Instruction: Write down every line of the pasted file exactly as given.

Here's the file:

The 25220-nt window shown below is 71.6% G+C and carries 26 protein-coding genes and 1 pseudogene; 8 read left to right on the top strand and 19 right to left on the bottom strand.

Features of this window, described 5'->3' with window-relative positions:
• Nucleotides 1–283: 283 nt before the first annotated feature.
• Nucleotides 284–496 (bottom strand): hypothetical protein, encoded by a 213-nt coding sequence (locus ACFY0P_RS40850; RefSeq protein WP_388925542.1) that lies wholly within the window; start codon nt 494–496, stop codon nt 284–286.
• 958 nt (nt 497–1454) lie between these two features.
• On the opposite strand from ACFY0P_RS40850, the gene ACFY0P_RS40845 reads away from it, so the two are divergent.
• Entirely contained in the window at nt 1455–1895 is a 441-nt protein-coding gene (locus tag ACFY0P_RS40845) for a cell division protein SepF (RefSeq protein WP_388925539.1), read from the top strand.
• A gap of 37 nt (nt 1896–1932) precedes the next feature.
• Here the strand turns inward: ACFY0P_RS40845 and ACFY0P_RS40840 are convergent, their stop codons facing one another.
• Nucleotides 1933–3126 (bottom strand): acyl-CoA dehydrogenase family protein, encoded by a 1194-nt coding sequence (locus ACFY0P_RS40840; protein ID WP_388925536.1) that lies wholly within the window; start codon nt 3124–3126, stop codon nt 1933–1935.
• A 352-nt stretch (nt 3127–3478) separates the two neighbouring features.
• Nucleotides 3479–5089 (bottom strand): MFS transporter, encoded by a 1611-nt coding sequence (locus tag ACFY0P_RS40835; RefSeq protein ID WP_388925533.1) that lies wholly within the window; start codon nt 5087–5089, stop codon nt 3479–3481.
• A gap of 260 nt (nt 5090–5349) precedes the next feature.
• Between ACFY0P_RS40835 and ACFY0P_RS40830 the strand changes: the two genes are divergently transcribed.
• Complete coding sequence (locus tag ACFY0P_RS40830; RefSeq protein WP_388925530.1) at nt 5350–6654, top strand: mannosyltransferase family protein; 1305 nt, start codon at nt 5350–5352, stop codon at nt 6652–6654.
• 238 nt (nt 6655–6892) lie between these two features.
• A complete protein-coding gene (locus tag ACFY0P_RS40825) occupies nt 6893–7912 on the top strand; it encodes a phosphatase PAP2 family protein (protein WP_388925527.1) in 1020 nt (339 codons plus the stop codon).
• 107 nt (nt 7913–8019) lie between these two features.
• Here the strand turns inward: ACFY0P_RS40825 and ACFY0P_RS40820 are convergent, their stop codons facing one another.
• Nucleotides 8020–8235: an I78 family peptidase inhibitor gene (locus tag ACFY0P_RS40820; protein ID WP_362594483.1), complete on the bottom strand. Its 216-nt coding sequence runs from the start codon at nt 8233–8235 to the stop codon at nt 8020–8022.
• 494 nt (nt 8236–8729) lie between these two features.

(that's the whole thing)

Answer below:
The 25220-nt window shown below is 71.6% G+C and carries 26 protein-coding genes and 1 pseudogene; 8 read left to right on the top strand and 19 right to left on the bottom strand.

Features of this window, described 5'->3' with window-relative positions:
• Nucleotides 1–283: 283 nt before the first annotated feature.
• Nucleotides 284–496 (bottom strand): hypothetical protein, encoded by a 213-nt coding sequence (locus ACFY0P_RS40850; RefSeq protein WP_388925542.1) that lies wholly within the window; start codon nt 494–496, stop codon nt 284–286.
• 958 nt (nt 497–1454) lie between these two features.
• On the opposite strand from ACFY0P_RS40850, the gene ACFY0P_RS40845 reads away from it, so the two are divergent.
• Entirely contained in the window at nt 1455–1895 is a 441-nt protein-coding gene (locus tag ACFY0P_RS40845) for a cell division protein SepF (RefSeq protein WP_388925539.1), read from the top strand.
• A gap of 37 nt (nt 1896–1932) precedes the next feature.
• Here the strand turns inward: ACFY0P_RS40845 and ACFY0P_RS40840 are convergent, their stop codons facing one another.
• Nucleotides 1933–3126 (bottom strand): acyl-CoA dehydrogenase family protein, encoded by a 1194-nt coding sequence (locus ACFY0P_RS40840; protein ID WP_388925536.1) that lies wholly within the window; start codon nt 3124–3126, stop codon nt 1933–1935.
• A 352-nt stretch (nt 3127–3478) separates the two neighbouring features.
• Nucleotides 3479–5089 (bottom strand): MFS transporter, encoded by a 1611-nt coding sequence (locus tag ACFY0P_RS40835; RefSeq protein ID WP_388925533.1) that lies wholly within the window; start codon nt 5087–5089, stop codon nt 3479–3481.
• A gap of 260 nt (nt 5090–5349) precedes the next feature.
• Between ACFY0P_RS40835 and ACFY0P_RS40830 the strand changes: the two genes are divergently transcribed.
• Complete coding sequence (locus tag ACFY0P_RS40830; RefSeq protein WP_388925530.1) at nt 5350–6654, top strand: mannosyltransferase family protein; 1305 nt, start codon at nt 5350–5352, stop codon at nt 6652–6654.
• 238 nt (nt 6655–6892) lie between these two features.
• A complete protein-coding gene (locus tag ACFY0P_RS40825) occupies nt 6893–7912 on the top strand; it encodes a phosphatase PAP2 family protein (protein WP_388925527.1) in 1020 nt (339 codons plus the stop codon).
• 107 nt (nt 7913–8019) lie between these two features.
• Here the strand turns inward: ACFY0P_RS40825 and ACFY0P_RS40820 are convergent, their stop codons facing one another.
• Nucleotides 8020–8235: an I78 family peptidase inhibitor gene (locus tag ACFY0P_RS40820; protein ID WP_362594483.1), complete on the bottom strand. Its 216-nt coding sequence runs from the start codon at nt 8233–8235 to the stop codon at nt 8020–8022.
• 494 nt (nt 8236–8729) lie between these two features.